cauda

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Dalmatian[edit]

Etymology[edit]

From Vulgar Latin cōda, from Latin cauda.

Noun[edit]

cauda f

  1. tail

Latin[edit]

Alternative forms[edit]

Etymology[edit]

From Proto-Italic *kaudā (tail), from Proto-Indo-European *keh₂u-d-eh₂, from *keh₂w-. Compare Lithuanian kuodas (tuft).[1]

Pronunciation[edit]

Noun[edit]

cauda f (genitive caudae); first declension

  1. A tail (of an animal)

Inflection[edit]

First declension.

Case Singular Plural
nominative cauda caudae
genitive caudae caudārum
dative caudae caudīs
accusative caudam caudās
ablative caudā caudīs
vocative cauda caudae

Antonyms[edit]

Derived terms[edit]

Descendants[edit]

Mostly from the form cōda

See also[edit]

References[edit]

  • cauda in Charlton T. Lewis and Charles Short (1879) A Latin Dictionary, Oxford: Clarendon Press
  • cauda in Charlton T. Lewis (1891) An Elementary Latin Dictionary, New York: Harper & Brothers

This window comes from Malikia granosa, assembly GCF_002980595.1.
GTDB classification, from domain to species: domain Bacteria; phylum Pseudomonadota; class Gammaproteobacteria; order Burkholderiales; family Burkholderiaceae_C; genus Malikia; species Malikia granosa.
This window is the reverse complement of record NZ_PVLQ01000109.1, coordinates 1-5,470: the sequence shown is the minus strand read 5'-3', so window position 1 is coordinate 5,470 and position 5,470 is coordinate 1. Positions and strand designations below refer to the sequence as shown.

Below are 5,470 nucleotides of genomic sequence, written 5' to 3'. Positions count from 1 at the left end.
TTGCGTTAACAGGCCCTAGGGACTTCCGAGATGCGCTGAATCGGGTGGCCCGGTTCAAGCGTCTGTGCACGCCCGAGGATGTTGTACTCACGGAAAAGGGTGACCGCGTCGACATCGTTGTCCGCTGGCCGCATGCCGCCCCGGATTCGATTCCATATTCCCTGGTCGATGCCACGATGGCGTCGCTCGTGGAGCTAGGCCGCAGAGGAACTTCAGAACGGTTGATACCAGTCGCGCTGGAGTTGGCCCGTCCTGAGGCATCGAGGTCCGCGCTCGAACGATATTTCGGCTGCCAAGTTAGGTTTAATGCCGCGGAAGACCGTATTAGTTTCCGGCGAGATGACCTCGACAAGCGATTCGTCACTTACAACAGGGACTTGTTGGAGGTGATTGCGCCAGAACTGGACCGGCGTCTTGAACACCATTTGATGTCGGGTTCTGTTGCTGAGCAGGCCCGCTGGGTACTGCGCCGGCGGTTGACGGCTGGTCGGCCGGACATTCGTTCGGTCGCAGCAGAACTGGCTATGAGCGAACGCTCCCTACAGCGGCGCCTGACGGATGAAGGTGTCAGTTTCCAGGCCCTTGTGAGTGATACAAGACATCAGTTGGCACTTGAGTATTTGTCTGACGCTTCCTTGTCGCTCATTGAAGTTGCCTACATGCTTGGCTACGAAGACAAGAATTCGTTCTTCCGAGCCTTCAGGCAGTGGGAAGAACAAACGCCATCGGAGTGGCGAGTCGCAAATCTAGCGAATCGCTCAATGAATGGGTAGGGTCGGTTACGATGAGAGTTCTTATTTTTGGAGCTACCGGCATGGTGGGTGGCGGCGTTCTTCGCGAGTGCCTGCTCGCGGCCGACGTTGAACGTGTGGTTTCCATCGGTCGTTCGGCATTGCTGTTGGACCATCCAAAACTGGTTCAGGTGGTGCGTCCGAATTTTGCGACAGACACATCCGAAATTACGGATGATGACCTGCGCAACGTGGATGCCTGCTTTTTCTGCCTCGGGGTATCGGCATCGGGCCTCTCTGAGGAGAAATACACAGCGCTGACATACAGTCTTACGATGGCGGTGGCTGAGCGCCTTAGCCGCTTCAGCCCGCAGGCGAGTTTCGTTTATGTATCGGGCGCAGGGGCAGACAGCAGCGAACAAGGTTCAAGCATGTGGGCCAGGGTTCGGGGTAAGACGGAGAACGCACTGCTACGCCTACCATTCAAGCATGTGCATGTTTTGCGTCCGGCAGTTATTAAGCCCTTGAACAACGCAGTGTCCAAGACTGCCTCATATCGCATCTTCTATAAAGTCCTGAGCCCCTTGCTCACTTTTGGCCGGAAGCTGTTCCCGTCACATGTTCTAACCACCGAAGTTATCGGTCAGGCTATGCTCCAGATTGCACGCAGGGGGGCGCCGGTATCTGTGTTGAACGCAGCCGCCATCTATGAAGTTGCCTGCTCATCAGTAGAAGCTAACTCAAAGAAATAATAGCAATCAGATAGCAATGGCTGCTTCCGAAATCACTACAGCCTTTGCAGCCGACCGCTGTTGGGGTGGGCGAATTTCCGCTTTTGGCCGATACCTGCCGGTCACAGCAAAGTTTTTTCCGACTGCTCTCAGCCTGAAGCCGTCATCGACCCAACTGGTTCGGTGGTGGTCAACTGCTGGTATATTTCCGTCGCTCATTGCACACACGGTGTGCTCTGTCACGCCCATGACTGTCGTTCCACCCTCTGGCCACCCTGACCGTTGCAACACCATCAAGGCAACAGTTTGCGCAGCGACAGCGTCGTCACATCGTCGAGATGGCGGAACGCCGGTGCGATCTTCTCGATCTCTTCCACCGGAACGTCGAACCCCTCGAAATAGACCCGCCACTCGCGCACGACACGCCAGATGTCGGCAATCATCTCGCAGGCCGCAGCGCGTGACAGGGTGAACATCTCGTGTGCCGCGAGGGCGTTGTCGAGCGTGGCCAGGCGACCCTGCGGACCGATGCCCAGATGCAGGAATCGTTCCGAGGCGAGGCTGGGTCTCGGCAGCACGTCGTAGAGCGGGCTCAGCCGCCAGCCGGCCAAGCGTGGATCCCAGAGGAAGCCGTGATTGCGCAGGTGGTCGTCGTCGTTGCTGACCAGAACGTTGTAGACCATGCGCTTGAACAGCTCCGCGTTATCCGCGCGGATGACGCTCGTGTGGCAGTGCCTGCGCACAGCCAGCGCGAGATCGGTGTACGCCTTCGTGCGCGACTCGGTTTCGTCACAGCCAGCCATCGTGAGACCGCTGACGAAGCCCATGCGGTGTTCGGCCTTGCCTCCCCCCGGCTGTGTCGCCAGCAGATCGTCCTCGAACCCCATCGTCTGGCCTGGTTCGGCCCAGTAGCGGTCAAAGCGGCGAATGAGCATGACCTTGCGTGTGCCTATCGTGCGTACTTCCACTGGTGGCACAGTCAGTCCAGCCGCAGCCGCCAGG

• du Cange, Charles (1883), “cauda”, in G. A. Louis Henschel, Pierre Carpentier, Léopold Favre, editors, Glossarium Mediæ et Infimæ Latinitatis (in Latin), Niort: L. Favre
  • cauda” in Félix Gaffiot’s Dictionnaire Illustré Latin-Français, Hachette (1934)
  1. ^ Study of Language, Motilal Banarsidass Publ., 1994

Portuguese[edit]

cauda

Etymology[edit]

From Old Portuguese, borrowed from Latin cauda. See also cola, inherited from the same origin.

Pronunciation[edit]

Noun[edit]

cauda f (plural caudas)

  1. tail (posterior appendage or feathers of some animals)
  2. tail; tail end (posterior part or appendage of an object)
    1. (clothing) the part of a dress that is dragged on the floor
    2. (aviation) tail; empennage (rear structure of an aircraft)
    3. (astronomy) tail (stream of dust as gases blown from a comet)
    4. (typography, informal) tail; descender (stroke below the baseline of a letter)
  3. (figuratively) consequences

Synonyms[edit]

Related terms[edit]